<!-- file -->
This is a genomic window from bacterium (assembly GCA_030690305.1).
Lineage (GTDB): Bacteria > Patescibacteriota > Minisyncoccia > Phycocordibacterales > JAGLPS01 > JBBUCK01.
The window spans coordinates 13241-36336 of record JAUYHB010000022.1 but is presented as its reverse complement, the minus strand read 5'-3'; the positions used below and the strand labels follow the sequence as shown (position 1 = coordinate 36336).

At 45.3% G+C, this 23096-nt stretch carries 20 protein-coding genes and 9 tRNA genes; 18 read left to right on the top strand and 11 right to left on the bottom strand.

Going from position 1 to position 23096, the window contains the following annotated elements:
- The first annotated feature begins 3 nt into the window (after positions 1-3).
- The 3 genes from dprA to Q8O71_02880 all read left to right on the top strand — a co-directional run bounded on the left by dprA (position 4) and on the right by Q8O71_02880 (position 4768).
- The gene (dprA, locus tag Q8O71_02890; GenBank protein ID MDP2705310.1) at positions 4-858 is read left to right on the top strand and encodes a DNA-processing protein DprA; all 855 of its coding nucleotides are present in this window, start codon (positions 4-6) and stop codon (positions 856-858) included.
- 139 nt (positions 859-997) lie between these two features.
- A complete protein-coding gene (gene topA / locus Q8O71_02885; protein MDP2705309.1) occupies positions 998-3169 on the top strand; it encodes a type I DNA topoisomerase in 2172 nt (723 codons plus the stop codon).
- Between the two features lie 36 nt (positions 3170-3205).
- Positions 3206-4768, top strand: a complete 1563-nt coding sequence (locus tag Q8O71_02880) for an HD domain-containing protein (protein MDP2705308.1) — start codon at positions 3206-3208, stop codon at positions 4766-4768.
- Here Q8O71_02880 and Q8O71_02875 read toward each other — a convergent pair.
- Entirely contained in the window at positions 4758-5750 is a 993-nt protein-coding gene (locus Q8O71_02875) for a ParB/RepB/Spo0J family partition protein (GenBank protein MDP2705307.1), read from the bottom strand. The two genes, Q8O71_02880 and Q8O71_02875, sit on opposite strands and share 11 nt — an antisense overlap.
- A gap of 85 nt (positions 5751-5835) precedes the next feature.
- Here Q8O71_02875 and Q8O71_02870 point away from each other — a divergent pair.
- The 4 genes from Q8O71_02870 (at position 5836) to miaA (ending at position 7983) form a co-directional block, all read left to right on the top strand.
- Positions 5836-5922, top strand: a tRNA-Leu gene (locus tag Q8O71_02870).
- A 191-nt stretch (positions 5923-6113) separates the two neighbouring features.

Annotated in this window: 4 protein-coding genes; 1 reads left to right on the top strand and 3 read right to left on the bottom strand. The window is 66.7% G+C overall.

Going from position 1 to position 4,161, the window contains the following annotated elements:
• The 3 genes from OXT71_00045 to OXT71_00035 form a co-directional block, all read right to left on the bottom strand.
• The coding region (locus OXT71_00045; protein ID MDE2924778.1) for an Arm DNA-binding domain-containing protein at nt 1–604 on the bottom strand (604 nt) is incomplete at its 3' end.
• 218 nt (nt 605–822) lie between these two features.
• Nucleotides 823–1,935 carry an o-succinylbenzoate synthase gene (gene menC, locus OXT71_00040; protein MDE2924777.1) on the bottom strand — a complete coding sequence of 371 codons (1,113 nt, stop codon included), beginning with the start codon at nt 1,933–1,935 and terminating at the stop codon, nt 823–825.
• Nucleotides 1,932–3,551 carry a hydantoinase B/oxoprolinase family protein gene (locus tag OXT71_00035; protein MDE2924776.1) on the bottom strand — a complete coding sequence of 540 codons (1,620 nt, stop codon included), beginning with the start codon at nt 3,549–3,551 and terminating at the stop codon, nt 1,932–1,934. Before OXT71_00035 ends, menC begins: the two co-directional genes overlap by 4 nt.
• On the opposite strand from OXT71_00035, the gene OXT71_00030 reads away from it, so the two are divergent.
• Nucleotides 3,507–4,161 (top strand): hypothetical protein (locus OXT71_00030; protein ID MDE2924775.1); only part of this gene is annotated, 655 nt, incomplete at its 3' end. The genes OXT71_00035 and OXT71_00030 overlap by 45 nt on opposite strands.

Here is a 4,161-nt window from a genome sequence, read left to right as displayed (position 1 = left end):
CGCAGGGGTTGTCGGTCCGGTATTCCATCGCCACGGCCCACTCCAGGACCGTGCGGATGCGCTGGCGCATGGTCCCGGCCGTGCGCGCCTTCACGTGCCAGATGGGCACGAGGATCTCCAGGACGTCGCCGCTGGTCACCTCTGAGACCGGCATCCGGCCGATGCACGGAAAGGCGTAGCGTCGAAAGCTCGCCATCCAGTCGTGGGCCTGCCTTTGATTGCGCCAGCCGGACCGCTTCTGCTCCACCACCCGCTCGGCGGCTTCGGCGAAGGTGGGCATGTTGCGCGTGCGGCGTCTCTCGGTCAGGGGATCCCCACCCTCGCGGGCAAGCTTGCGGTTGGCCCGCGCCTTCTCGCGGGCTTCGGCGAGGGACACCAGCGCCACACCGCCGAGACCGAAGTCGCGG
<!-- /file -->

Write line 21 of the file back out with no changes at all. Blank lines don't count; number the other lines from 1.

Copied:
Going from position 1 to position 4,161, the window contains the following annotated elements: